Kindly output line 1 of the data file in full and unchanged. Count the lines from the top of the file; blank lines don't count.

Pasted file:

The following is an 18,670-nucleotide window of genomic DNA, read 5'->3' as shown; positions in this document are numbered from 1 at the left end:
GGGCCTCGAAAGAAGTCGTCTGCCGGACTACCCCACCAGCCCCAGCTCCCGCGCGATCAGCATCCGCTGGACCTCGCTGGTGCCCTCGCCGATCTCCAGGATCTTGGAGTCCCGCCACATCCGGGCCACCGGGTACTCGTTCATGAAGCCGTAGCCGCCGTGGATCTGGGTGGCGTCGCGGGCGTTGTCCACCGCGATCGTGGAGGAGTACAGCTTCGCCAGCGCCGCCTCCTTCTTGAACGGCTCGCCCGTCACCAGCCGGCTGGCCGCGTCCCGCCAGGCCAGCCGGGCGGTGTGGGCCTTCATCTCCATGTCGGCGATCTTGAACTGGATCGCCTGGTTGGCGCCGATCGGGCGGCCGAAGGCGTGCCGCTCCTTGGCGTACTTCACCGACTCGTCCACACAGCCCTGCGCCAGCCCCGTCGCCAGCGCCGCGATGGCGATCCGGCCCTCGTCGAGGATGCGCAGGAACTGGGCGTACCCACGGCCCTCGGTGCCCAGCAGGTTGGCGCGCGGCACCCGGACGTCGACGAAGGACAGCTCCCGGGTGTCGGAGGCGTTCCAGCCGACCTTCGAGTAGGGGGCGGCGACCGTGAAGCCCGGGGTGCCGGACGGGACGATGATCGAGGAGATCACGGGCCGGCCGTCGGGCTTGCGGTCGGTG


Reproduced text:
The following is an 18,670-nucleotide window of genomic DNA, read 5'->3' as shown; positions in this document are numbered from 1 at the left end: